Militants attack Afghan offices of children’s NGO, killing 3

KABUL — Militants stormed the offices of Save the Children in eastern Afghanistan on Wednesday, killing two security guards and a civilian, and triggering a shootout with police that was still underway more than eight hours later, provincial officials and the organization said.

The Islamic State group claimed responsibility for the attack, which took place in Jalalabad, the capital of Nangarhar province.

The assault started with a suicide bomber who detonated his explosives at the provincial offices of Save the Children, a non-governmental organization, said Attahullah Khogyani, spokesman for the provincial governor.

He said police killed two other attackers, and that at least 26 people, including six police officers, were wounded.

After eight hours the fighting subsided and Khogyani said he initially thought it was over but then the shooting picked up again. Save the Children confirmed the attack was still ongoing.

“Our primary concern is to secure the safety of all of our staff,” it said, adding that it had temporarily suspended its work across Afghanistan.

IS said it was behind the attack. In a statement on its Aamaq media arm, the militant group said one of its suicide bombers with an explosive-laden vehicle and a subsequent raid targeted “British and Swedish foundations and Afghan government institutes.”

Both the Taliban and IS are active in eastern Nangarhar province.

Zabihullah Zemarai, a member of the provincial council in Nangarhar, said police forces managed to rescue more than 40 people, mostly employees of the Save the Children group as the attack unfolded.

Monica Zanarelli, the International Committee of the Red Cross’ head of delegation in Afghanistan, said that an attack against an organization that helps children is “outrageous.”

“Civilians and aid workers must not be targeted,” she said in a statement. “Increased violence has made operating in Afghanistan difficult for many organizations.”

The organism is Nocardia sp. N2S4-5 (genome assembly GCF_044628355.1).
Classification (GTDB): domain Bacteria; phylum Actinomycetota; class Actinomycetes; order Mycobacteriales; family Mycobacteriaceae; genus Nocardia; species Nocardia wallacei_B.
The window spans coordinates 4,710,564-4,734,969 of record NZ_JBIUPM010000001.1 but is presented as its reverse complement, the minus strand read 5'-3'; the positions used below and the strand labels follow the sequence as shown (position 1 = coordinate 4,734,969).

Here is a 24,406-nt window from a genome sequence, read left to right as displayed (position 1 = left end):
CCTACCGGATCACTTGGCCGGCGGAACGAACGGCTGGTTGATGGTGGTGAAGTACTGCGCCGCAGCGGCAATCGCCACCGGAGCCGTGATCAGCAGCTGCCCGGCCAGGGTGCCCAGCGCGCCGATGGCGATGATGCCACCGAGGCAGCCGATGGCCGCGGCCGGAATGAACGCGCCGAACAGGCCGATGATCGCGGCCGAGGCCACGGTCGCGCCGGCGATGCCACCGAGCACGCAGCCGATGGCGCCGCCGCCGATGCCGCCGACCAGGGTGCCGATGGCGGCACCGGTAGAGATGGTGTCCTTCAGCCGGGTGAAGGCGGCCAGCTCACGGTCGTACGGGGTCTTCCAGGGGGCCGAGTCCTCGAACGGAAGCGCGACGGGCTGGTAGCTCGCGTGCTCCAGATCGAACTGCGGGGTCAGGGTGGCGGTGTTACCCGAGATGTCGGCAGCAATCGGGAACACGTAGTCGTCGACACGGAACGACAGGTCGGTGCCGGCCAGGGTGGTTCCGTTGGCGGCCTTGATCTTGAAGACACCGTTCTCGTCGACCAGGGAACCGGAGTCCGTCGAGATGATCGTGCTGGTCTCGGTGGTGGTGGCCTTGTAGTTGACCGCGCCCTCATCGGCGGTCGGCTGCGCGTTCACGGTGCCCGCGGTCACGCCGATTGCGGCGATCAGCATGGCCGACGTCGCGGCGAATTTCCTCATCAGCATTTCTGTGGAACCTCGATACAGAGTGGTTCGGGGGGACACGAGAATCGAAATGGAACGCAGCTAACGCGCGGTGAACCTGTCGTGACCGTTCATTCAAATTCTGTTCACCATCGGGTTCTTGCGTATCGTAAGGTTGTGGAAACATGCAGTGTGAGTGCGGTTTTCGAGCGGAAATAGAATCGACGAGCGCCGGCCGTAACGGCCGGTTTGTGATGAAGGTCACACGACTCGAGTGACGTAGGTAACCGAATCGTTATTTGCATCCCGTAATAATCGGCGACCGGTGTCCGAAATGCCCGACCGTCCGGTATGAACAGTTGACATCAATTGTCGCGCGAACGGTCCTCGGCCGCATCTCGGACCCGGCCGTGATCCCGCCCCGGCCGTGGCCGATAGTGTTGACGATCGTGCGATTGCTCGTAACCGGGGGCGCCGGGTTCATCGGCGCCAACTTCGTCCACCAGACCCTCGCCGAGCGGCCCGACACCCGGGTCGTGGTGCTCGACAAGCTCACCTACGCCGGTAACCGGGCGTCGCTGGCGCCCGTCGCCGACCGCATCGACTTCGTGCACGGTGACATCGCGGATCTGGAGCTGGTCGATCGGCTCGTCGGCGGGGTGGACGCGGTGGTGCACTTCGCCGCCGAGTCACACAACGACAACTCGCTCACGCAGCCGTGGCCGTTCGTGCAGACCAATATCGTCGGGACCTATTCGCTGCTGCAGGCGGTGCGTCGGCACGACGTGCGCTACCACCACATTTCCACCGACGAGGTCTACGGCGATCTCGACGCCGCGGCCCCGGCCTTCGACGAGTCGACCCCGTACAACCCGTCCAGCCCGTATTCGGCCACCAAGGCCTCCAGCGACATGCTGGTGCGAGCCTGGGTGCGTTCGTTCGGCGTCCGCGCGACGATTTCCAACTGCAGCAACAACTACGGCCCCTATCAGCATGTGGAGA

Amnesty International’s chief for South Asia, Biraj Patnaik, expressed solidarity with Save the Children following the attack.

“It is an organization that has worked tirelessly in Afghanistan for more than four decades, delivering outstanding work during some of the country’s most turbulent periods,” Patnaik said. “Bombing and shooting people who are working for no other reason than to help improve the lives of young Afghans is a cowardly and despicable act.”

The attack followed a deadly weekend siege of the Intercontinental Hotel in the capital Kabul in which 22 people were killed, including 14 foreigners. Multiple U.S. citizens were killed and injured in the Taliban’s 13-hour siege of the hotel, the State Department said Tuesday. No exact figures were immediately available for either the U.S. fatalities or injuries.

Eleven of the 14 foreigners had been previously identified as working for the private Afghan airline KamAir. During a ceremony at Kabul’s airport on Wednesday, the bodies of seven Ukrainian citizens were handed over to officials for transfer to Ukraine.

Mirwais Samadi, head of the consulate department at Afghanistan’s Foreign Ministry, said the Kabul attack was launched by “terrorists” and their supporters.

“Some of our countrymen were martyred and some foreign nationals also were killed,” he said. “We express our condolences and thoughts to the victims and families.”

In eastern Ghazni province, meanwhile, four Afghan policemen were killed after their checkpoint came under attack by insurgents, said Arif Noori, spokesman for the provincial governor.

Six insurgents were killed and three were wounded in the battle, which took place early on Wednesday morning in Dayak district, said Noori.

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